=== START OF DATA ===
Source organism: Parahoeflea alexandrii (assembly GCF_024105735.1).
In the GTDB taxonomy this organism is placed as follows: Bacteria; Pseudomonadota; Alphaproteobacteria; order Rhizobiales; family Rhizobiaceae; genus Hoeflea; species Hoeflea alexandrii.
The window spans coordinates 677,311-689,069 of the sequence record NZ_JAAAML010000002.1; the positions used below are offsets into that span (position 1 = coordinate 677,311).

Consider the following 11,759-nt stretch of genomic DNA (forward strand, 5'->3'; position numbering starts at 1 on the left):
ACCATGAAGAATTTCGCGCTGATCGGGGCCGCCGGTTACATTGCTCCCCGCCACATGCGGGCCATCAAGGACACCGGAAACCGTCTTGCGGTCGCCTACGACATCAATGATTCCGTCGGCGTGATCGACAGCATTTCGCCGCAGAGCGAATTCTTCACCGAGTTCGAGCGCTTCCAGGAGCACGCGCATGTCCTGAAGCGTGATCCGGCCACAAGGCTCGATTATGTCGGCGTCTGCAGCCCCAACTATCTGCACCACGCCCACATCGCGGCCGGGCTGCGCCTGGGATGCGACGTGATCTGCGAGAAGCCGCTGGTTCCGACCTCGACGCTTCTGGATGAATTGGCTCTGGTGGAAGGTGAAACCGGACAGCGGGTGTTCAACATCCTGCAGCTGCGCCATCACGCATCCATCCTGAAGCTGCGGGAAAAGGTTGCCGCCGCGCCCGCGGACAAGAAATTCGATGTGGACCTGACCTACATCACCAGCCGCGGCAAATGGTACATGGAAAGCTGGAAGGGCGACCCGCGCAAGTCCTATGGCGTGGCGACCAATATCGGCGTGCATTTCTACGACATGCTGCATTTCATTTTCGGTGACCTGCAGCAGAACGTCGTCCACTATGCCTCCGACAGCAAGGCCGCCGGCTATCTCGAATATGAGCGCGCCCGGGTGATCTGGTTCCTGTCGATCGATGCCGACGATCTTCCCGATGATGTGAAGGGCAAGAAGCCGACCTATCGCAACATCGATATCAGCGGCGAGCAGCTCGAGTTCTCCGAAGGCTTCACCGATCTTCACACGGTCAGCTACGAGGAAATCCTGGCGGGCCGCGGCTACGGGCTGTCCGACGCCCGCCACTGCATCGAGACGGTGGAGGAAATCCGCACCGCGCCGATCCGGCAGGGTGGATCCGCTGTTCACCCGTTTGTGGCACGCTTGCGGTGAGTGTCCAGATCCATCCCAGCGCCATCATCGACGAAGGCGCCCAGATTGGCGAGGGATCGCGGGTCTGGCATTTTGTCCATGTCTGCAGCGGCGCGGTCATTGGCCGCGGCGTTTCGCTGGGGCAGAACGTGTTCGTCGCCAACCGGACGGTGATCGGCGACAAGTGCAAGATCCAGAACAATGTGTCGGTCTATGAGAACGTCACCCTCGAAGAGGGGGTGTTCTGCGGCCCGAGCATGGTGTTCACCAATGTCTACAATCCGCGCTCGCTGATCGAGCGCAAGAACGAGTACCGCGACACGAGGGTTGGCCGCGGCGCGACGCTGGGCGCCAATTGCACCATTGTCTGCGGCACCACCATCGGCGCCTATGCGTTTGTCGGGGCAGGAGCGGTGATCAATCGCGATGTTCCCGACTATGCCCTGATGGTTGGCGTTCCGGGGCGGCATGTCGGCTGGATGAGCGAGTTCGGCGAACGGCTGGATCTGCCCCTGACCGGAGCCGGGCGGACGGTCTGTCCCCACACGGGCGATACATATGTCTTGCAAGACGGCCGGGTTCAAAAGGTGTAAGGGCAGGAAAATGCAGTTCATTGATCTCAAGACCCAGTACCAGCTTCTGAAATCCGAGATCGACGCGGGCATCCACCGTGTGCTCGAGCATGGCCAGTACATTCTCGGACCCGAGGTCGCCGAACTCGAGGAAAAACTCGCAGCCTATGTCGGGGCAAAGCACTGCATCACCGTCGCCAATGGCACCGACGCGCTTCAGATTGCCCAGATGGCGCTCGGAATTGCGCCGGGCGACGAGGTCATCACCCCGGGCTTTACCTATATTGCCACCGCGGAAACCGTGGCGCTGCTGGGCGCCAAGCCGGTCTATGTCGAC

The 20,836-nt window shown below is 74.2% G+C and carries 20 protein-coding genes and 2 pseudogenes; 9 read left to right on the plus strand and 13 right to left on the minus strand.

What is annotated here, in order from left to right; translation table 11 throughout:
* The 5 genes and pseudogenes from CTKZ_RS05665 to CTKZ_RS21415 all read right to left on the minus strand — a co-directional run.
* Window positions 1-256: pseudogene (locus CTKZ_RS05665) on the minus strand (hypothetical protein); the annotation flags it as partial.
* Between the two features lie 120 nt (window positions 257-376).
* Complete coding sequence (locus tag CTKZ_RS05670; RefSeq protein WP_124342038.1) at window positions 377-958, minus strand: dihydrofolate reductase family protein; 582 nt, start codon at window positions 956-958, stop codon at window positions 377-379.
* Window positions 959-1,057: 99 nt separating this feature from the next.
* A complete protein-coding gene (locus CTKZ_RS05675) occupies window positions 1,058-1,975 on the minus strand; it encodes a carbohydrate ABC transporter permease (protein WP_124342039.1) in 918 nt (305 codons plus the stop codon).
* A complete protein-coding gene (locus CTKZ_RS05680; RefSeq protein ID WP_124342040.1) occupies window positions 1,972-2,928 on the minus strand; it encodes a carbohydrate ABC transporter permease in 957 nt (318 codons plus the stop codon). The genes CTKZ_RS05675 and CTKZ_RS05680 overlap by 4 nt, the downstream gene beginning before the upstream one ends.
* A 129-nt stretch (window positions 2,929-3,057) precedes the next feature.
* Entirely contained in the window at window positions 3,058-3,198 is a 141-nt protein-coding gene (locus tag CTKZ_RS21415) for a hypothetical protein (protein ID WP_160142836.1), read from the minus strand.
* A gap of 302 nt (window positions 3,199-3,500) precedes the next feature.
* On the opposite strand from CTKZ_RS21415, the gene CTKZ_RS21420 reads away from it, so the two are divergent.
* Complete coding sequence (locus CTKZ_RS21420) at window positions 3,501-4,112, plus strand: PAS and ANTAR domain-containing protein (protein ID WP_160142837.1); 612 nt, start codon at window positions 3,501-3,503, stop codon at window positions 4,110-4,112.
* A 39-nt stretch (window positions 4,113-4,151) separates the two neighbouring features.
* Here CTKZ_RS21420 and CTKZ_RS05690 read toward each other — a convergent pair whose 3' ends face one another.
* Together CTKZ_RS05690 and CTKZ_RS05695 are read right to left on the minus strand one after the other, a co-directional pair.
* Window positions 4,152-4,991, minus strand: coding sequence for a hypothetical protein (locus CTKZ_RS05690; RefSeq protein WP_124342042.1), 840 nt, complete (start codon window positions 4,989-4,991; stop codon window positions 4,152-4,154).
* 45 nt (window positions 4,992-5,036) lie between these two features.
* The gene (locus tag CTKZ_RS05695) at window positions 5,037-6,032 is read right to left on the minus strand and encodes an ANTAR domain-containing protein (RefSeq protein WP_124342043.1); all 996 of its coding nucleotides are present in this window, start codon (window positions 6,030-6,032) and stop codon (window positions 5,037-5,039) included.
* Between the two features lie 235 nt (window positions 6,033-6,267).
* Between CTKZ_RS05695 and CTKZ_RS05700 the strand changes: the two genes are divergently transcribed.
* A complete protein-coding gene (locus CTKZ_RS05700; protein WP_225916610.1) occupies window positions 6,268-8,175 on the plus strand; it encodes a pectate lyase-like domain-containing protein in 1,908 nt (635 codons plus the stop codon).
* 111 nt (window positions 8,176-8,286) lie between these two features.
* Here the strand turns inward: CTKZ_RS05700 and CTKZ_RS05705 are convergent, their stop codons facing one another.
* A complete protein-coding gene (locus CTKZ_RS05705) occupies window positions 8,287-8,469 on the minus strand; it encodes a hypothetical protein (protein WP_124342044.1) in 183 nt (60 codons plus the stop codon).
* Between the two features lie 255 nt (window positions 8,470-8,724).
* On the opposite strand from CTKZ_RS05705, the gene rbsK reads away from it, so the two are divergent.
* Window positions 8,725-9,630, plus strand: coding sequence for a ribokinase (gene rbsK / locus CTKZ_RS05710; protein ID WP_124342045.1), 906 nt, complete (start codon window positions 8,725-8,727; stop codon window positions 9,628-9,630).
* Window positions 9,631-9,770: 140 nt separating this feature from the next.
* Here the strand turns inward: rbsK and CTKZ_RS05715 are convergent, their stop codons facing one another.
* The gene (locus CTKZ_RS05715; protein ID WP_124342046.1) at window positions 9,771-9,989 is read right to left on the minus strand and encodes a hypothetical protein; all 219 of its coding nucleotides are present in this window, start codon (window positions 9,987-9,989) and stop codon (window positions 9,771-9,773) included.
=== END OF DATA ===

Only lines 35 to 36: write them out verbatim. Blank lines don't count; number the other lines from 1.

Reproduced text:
* Window positions 9,631-9,770: 140 nt separating this feature from the next.
* Here the strand turns inward: rbsK and CTKZ_RS05715 are convergent, their stop codons facing one another.